NEW YORK — Muhammad Ali took a long walk uptown to Harlem on a recent day and "buses stopped, taxis stopped. Policeman and kids came up to me."
In May, the 43-year-old heard cheers of "Ali, Ali," as he entered the Summer Palace in Peking.
"There's no one like me," he said during an interview.
It was a declaration, stated quietly, matter-of-factly.
"I'll bet it'll be a long time before there's another me," added Ali, who was here to talk about a fan club, "Ali's Allies."
The club has been incorporated as The Muhammad Ali Fan Club, Inc., and it is a non-profit organization. Part of its stated purpose is that "a portion of your membership dues ($10, $25, $50) will be donated to charitable organizations to help the champ continue his most important fight for the benefit of children in need throughout the world."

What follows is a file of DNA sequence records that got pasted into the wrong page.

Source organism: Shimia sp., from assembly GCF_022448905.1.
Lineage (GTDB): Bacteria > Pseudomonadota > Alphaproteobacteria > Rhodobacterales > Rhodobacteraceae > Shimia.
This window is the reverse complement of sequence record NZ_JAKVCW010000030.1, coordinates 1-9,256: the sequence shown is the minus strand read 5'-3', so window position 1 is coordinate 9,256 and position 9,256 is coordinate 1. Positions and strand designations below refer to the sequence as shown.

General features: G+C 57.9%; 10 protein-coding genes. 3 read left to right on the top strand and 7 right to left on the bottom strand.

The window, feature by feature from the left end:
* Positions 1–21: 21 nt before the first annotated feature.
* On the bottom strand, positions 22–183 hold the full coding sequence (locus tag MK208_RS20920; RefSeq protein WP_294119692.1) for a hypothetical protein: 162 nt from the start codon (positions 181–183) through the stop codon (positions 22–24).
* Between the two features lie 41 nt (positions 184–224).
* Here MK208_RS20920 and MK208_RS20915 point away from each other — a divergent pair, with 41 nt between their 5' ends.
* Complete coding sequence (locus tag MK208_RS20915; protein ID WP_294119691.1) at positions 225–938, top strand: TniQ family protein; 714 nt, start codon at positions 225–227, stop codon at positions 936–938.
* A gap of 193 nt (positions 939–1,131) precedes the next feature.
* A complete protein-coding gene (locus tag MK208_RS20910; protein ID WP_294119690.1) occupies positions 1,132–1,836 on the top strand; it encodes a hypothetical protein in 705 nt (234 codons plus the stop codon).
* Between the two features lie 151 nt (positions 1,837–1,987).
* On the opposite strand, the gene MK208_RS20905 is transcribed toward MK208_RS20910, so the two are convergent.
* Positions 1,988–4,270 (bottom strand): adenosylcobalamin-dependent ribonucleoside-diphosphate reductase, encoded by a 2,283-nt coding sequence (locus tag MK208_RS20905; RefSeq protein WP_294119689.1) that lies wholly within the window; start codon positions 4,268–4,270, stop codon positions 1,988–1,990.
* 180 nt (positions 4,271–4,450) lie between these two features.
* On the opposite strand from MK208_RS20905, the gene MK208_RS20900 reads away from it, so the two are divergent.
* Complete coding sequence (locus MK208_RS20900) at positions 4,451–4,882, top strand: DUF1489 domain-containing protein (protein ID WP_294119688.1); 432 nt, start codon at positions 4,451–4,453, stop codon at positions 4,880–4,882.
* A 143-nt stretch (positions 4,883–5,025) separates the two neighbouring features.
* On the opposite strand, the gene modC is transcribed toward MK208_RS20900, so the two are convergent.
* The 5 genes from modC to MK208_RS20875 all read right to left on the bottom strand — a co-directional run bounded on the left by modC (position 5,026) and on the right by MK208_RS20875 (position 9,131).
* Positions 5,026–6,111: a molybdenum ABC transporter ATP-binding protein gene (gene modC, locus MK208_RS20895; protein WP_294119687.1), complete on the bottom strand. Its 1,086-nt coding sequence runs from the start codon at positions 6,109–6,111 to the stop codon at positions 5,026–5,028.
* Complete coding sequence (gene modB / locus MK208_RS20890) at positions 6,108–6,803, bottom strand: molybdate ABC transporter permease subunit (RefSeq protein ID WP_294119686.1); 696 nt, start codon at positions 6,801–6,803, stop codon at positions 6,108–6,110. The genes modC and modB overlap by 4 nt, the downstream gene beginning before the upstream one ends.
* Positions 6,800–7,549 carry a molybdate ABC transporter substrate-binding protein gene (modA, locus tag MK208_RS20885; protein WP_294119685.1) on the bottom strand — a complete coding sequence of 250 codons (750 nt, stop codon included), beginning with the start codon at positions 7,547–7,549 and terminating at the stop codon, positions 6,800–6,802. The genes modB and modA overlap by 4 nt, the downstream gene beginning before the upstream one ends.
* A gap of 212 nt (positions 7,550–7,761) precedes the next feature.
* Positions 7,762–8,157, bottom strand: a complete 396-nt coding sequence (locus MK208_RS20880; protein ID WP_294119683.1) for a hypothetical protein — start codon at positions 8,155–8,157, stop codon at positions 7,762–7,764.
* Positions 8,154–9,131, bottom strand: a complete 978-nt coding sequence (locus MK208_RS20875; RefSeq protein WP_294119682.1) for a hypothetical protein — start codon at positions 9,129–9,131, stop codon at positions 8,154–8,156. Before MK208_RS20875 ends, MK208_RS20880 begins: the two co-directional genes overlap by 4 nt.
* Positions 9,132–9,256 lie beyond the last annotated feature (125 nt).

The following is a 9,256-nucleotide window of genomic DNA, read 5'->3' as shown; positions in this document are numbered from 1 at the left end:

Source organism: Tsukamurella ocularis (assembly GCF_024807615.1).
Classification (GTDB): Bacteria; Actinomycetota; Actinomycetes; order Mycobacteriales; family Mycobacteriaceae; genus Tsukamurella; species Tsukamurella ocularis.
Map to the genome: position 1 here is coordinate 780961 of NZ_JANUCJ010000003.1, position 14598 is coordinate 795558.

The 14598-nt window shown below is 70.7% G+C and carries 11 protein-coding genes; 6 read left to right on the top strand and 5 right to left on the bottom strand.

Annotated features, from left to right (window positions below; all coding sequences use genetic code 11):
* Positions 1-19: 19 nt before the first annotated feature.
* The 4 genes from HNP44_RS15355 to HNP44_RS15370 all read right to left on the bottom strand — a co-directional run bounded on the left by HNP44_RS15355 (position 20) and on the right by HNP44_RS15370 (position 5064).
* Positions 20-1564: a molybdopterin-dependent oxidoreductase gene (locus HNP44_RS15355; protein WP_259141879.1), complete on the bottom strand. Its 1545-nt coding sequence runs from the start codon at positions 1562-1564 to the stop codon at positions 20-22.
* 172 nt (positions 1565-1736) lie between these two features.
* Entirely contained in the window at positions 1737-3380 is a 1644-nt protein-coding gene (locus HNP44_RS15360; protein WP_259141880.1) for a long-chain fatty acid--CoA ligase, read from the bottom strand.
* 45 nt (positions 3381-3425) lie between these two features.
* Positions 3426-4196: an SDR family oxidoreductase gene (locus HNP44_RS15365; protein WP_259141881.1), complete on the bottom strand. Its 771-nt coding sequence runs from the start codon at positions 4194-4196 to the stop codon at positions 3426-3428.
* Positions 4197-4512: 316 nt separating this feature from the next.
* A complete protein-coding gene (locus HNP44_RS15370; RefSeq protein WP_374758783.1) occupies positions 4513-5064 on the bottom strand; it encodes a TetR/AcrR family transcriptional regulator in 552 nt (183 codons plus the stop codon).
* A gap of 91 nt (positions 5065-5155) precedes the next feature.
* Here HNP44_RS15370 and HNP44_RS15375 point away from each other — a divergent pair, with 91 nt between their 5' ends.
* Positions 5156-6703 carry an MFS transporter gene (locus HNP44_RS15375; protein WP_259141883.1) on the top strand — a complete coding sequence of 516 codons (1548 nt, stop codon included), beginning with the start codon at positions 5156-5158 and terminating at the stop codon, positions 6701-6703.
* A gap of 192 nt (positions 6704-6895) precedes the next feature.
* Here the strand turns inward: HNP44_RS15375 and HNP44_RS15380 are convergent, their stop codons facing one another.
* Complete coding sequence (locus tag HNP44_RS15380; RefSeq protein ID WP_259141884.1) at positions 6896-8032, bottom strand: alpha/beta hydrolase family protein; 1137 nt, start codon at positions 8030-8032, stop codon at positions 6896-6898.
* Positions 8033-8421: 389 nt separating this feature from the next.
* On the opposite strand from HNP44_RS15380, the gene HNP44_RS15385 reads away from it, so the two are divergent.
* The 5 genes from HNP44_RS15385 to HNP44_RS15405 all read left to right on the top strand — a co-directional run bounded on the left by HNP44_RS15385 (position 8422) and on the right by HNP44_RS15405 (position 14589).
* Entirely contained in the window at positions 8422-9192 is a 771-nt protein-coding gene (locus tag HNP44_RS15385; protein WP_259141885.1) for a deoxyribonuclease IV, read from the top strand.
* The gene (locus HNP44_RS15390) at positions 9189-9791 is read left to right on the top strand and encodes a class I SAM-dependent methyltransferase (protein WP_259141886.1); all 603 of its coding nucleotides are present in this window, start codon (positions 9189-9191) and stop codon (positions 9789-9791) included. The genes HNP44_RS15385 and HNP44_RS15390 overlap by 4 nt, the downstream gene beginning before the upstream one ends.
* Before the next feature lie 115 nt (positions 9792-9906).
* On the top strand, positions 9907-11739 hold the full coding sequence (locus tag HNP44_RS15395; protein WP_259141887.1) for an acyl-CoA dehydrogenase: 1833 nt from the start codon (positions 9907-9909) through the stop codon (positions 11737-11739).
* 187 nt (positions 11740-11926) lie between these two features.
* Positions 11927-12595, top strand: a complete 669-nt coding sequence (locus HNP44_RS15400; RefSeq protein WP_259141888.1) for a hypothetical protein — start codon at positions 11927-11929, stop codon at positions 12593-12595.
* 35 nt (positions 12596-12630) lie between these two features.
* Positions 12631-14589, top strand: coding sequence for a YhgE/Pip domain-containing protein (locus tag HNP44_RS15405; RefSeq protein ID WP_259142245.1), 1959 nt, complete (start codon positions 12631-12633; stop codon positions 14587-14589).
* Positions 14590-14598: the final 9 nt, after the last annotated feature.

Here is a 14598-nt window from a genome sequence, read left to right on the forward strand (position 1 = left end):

"I can stay in contact with people; people want to know what I'm doing," said the man who has lived a lifetime of headlines, about his fighting prowess, his private life, and his health.
There was an outpouring of concern when Ali entered a New York hospital last September and was diagnosed as having Parkinson's syndrome, a mild form of the degenerative Parkinson's disease.
Some physicians' groups called for outlawing boxing.
"All the compassion and worry people have over me, I wish they had that for people who are really hurting," Ali said.
During the interview, Ali talked quietly and sometimes his words were slurred. But he looked fairly trim at about 230 pounds, and his face lacked the puffiness it has had over the past few years.
His eyes twinkled when he said, "I'm just a washed-up old bum." He smiled often as he thought about the ups and downs of his life and his boxing career. "The good old days," which he said he no longer misses.
"Nah," Ali said. "I'm more busy now. My intention while boxing was to do today what I'm doing now. Boxing was a way to get here. I think it was worth it."